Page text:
Jus­tice Gins­burg hos­pi­tal­ized with frac­tured ribs af­ter fall

Star-Telegram - - News - BY EILEEN SUL­LI­VAN

Jus­tice Ruth Bader Gins­burg, a crit­i­cal lib­eral voice on the Supreme Court, was hos­pi­tal­ized Thurs­day morn­ing with three bro­ken ribs af­ter fall­ing in her of­fice the day be­fore.

Gins­burg, 85, went home af­ter her fall Wed­nes­day evening and ex­pe­ri­enced dis­com­fort dur­ing the night, a Supreme Court spokes­woman, Kathy Ar­berg, said in a state­ment. She was ad­mit­ted to Ge­orge Wash­ing­ton Univer­sity Hos­pi­tal on Thurs­day morn­ing for ob­ser­va­tion and treat­ment. Doc­tors found three bro­ken ribs on her left side.

The next sit­ting of the Supreme Court be­gins Nov. 26, and Gins­burg’s his­tory sug­gests the in­juries are not likely to keep her away. She broke two ribs in 2012, with­out miss­ing work. And she re­turned to work quickly af­ter un­der­go­ing a heart pro­ce­dure in 2012. She is also a cancer sur­vivor and re­turned to work less than three weeks af­ter hav­ing surgery.

Gins­burg is the linch­pin of the four-mem­ber lib­eral mi­nor­ity on a Supreme Court that has shifted ide­o­log­i­cally to the right un­der Pres­i­dent Don­ald Trump. In less than two years in of­fice, he has ap­pointed two jus­tices, and he has vowed to fill any fur­ther open­ings with more staunch con­ser­va­tives. A third Trump ap­point­ment to the court would give it a dom­i­nant 6-3 con­ser­va­tive ma­jor­ity.

Gins­burg is the court’s old­est mem­ber, a re­al­ity not lost on lib­er­als who had al­ready been jit­tery about how much more time she will be able to serve.

“I think all there is to say at this point is that I – and hope­fully all of us – wish Jus­tice Gins­burg all of the best for a full and speedy re­cov­ery,” said Erwin Che­merin­sky, dean of the law school at the Univer­sity of Cal­i­for­nia, Berke­ley.

Bro­ken ribs are usu­ally painful and could punc­ture the lung, de­pend­ing on the specifics of the break. Ar­berg, the court’s spokes­woman, did not pro­vide ad­di­tional de­tails about how Gins­burg fell or whether she fell be­cause of an­other med­i­cal con­di­tion. Bro­ken ribs typ­i­cally take about six weeks to heal, but it varies from case to case.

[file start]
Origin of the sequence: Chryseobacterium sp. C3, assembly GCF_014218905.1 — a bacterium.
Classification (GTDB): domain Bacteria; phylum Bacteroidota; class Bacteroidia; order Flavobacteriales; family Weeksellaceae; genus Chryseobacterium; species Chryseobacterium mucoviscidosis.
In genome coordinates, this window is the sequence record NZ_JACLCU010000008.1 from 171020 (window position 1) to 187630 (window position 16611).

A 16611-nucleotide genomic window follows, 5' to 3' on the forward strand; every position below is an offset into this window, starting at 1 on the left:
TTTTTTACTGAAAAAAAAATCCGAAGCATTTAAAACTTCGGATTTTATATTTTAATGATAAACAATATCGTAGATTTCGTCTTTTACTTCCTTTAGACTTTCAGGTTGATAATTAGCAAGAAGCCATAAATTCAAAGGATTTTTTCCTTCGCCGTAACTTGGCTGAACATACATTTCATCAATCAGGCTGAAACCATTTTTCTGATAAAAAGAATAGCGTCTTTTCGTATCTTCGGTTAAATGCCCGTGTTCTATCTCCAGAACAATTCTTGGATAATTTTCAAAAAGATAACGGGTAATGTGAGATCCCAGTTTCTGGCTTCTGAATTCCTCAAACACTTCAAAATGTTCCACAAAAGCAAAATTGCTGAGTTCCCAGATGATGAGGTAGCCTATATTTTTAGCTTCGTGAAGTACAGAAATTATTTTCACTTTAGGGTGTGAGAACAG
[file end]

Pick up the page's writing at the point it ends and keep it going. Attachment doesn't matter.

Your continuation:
By mid­day, Trump had not pub­licly com­mented on Gins­burg’s hos­pi­tal­iza­tion. In the morn­ing, the pres­i­dent at­tended a for­mal cer­e­mony at the Supreme Court for Jus­tice Brett Ka­vanaugh, who was sworn in last month. All the jus­tices were there ex­cept Gins­burg.

Trump has been crit­i­cal of Gins­burg, say­ing in 2016 that “her mind is shot” and sug­gest­ing that she re­sign. His sharp words came af­ter Gins­burg mocked Trump in a se­ries of in­ter­views. She later said she had made a mis­take in pub­licly com­ment­ing on a can­di­date and promised to be more “cir­cum­spect” in the fu­ture.

Gins­burg was ap­pointed to the court by Pres­i­dent Bill Clin­ton in 1993. Orig­i­nally from New York, she speaks with a hint of a Brook­lyn ac­cent and once de­scribed her­self as “this lit­tle tiny lit­tle woman.”

The jus­tice, who is known for her life­time of work fight­ing for women’s rights, was the sub­ject of a doc­u­men­tary over the sum­mer, and Hol­ly­wood is mak­ing a movie from her life story. She gained so­cial me­dia pop­u­lar­ity in re­cent years with her own meme and nick­name, “No­to­ri­ous R.B.G.”

As the news about Gins­burg spread on so­cial me­dia Thurs­day, some Twit­ter users vol­un­teered to do­nate their ribs to her, and oth­ers called for pro­tec­tive Bub­ble Wrap to be sent her way.

Dur­ing the Obama ad­min­is­tra­tion, Che­merin­sky and other lib­er­als called for Gins­burg to step down some­time dur­ing the sum­mer be­fore the 2014 midterm elec­tions so Pres­i­dent Barack Obama could name her suc­ces­sor. The Democrats went on to cede con­trol of the Se­nate – and thus the abil­ity to con­firm Supreme Court jus­tices – in those elec­tions.


Supreme Court Jus­tice Ruth Bader Gins­burg sus­tained three bro­ken ribs af­ter fall­ing in her of­fice Wed­nes­day.

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